Understanding money and finances in a business is not something we’re taught in school. We’re really lucky if they even touch on personal finances. This puts business owners in a really hard place when they finally want to begin their own business, because as passionate as they are about the work they do they need money to keep their business afloat.
The industries that I’ve seen that most feel this pain are creative industries such as architecture, performing arts, film and video; and construction industries such as roofing, industrial, and home improvement, but truly, anyone in any industry can relate.
In ActionCOACH we have “Money Mastery”, which is essentially coaching clients to understand their business financials.
Think about this: If business is a game, what’s the scoreboard? Yes, your financial statements. The question is if you can’t read the scoreboard, how do you know the scores? If you don’t know the score, how can you tell who’s winning and losing?
Imagine boarding an airplane and while the pilot greets you at the entrance, he looks into the cockpit and says, “Wow, look at all those dials!” What would you do? You’d probably refuse to board the plane!
It’s the same with your business. How can you lead your employees well if you can’t read your own numbers? How is your decision making affected?
We talk about this more in-depth in this week’s video about the three financial scoreboards that you should have a somewhat deep understanding of to be able to properly manage your business. To summarize, it’s the Balance Sheet, Profit and Loss Report, and Cashflow Statement, but the video dives deeper into what these mean and how they affect your business.
What the video does not address is how to budget in your business, which really is a key element to managing financials.
A good budget must include a Profit Break-even. So getting to your Profit Break-even you need to do the normal breakeven analysis, but add in your expected and budgeted Profit. The normal breakeven analysis, whilst good at keeping the wolves from the door, is not sufficient from a budgeting and planning perspective. Every single one of us is in business to make a profit – and this needs to be budgeted for. Whether you use a percentage of sales as a budgeted profit target or an ROI (Return on Investment) calculation is up to you.
If you’re not budgeting for profit, you will never make any, and second, you could just as well sell up and move your investment to an investment company. They’ll happily give you a return between 10% and 20%, and therefore your business should at least be doing the same! We then translated the Profit Breakeven into the KPIs for yourself and your staff… and only when exceeding these do we even think about sharing the spoils.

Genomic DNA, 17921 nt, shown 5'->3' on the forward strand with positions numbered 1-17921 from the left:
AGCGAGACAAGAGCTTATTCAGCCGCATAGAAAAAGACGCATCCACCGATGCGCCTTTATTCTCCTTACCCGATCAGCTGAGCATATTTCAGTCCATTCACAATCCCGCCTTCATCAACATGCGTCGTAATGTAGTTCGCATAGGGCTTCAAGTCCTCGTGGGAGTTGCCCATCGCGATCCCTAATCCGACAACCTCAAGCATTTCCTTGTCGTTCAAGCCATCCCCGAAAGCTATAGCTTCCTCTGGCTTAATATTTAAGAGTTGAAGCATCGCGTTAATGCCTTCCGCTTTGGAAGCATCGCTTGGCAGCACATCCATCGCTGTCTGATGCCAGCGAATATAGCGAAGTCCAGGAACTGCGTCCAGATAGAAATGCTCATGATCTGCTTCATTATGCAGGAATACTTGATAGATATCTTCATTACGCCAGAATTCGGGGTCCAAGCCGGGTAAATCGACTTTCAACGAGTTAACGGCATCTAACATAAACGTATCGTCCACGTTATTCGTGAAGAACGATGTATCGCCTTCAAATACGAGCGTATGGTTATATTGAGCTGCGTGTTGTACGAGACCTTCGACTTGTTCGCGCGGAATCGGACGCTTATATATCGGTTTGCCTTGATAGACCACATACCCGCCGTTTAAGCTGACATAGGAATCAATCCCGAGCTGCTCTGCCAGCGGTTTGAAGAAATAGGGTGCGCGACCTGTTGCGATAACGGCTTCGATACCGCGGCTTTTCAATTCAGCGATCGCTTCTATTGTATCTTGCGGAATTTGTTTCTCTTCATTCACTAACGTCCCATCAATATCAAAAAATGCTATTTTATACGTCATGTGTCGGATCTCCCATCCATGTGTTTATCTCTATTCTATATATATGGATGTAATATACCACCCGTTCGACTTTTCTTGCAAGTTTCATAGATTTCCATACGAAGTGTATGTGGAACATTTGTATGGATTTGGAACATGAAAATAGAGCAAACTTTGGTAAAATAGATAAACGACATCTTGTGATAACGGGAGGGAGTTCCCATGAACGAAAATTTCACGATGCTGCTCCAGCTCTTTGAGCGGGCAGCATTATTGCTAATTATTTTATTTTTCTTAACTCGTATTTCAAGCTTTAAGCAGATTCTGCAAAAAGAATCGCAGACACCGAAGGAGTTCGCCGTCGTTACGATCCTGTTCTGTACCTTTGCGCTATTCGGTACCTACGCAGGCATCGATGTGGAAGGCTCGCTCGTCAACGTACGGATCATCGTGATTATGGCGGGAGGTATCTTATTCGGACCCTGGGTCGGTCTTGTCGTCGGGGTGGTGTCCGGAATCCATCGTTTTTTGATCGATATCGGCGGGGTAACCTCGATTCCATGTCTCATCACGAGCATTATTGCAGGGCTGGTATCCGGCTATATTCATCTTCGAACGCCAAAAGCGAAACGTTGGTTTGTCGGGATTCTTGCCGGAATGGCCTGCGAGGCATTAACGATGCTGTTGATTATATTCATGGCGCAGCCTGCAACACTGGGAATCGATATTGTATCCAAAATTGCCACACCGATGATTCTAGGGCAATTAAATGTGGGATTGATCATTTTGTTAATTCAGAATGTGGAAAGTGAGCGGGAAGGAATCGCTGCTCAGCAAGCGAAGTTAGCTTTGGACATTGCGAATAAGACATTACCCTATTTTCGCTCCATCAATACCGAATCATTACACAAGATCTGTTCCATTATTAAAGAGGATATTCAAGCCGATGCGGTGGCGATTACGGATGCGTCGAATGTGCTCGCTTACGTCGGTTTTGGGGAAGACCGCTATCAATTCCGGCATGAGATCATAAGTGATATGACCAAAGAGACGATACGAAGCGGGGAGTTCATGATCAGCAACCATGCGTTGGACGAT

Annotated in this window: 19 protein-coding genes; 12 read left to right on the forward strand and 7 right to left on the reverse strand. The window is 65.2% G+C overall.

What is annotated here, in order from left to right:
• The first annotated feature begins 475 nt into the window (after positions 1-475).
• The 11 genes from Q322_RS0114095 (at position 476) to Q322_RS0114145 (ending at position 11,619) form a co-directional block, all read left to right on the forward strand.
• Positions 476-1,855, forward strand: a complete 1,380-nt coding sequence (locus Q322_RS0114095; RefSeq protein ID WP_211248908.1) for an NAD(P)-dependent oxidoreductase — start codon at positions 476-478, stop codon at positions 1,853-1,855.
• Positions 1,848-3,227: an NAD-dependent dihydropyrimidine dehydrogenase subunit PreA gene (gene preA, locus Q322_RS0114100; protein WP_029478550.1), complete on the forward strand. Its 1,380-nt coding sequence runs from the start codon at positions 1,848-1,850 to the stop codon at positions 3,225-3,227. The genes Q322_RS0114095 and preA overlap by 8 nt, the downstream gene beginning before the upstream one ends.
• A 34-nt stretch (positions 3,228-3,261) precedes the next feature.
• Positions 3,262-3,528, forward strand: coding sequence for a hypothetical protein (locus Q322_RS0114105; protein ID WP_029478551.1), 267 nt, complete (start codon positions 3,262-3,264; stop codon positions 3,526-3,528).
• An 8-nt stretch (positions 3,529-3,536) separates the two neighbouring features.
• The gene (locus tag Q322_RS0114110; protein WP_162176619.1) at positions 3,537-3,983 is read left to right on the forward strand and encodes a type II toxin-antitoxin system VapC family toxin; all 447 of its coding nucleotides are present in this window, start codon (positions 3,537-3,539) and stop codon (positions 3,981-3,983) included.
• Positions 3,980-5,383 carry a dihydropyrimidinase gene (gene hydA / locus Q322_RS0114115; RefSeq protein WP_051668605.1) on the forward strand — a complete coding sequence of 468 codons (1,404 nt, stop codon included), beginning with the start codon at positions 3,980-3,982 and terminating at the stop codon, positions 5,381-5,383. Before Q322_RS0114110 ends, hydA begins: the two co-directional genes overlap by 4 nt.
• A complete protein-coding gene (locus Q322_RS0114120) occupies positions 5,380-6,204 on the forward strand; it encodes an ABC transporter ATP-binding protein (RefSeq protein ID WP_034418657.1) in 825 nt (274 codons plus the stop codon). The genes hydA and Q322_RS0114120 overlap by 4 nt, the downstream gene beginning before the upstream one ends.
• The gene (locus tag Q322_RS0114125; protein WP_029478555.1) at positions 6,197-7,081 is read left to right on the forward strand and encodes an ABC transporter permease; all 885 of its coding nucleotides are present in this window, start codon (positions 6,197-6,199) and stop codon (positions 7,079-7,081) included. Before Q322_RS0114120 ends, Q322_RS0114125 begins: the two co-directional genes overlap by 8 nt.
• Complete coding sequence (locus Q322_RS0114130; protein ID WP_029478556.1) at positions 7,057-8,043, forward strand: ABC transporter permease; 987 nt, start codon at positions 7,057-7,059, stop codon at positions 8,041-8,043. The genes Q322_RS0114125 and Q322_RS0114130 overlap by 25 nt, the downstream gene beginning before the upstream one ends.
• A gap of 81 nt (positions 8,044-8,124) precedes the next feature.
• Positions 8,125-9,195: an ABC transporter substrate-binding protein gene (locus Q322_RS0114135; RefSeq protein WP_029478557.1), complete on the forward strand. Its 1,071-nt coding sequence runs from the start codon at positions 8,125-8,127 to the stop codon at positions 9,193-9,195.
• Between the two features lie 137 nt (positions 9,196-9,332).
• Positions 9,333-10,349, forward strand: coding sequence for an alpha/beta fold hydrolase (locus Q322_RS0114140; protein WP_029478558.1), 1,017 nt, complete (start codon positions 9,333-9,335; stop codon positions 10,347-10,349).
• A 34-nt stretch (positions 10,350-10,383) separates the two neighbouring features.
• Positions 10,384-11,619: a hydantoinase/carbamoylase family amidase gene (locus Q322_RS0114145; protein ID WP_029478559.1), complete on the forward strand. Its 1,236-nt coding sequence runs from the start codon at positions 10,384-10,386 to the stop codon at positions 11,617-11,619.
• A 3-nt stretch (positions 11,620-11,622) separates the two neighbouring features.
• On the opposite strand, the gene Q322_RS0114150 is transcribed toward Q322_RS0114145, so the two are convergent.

A good budget should include your profit target, your as well as your staff’s annual increases, commissions, a reasonable allowance for an increase in expenses, provision for non-payment or bad debts, and yes, even the good old taxman’s portion!
Start with a ‘wish list’ for your business. Enter the salaries and expenses as you would like them to be. First, put in the ‘new’ thinking before referencing past performance to see where adjustments would be required. Too often, we allow the failures of the past to dictate the budget of the future. This makes us more conservative and stints our potential growth.
The balancing act is then required between the future aspirations and past performance in line with what you can extract from the business and the market in the new year. If you want to be doing ‘new’ things in the new year, then make sure the budget and associated actions also change. No point in having a budget that no one is ever going to follow or reference. Anything is possible IF it goes hand in hand with the right changes.
Your new budget should then be a living document and not lie idle until the next budget cycle. Constantly revisit the projections and the actual costs and make sure you update where necessary. You might be able to be making more money or even less. The quicker you’re able to realize this and respond with an updated budget, the quicker you and your staff can take the actions to ensure you stay ahead of the goals you’ve set. If not, you’ll fall into the trap most people make – whereby it’s easier to downgrade and reduce your goals rather than take corrective action and still achieve the desired outcomes.
With a good budget, the cash flow forecast will then merely manage the timing differences between the projected income and/or expenditure actually realized in your bank account. Together with the Monthly Management accounts where you’ll analyze the projected versus actual performance, you’ll quickly be on a path to success and a much more profitable and relaxed new year.
If you find yourself struggling with these concepts or just want to truly become a master in your financials, we work with businesses like you all the time. We know how hard and confusing it can be and how it can be an extra stress that takes away from the joy of owning your business. Reach out to us today and book a complimentary coaching call to discover ways to make the process a heck-of-a-lot easier.
I am a certified Business Coach, providing business help, business advice, business coaching and mentoring services to successful and emerging business owners. I have a passion for helping businesses like yours grow and become profitable, so you, the business owner can enjoy the lifestyle you deserve.
As your Business Coach and advisor, I will help you deliver the results you desire using proven tools, methodologies and systems, tested and perfected over tens of thousands of businesses worldwide for over more than two decades. I will hold you accountable for your results and just like a sports coach, push you to perform at optimal levels. Let's schedule a complimentary Business Coaching session to get started.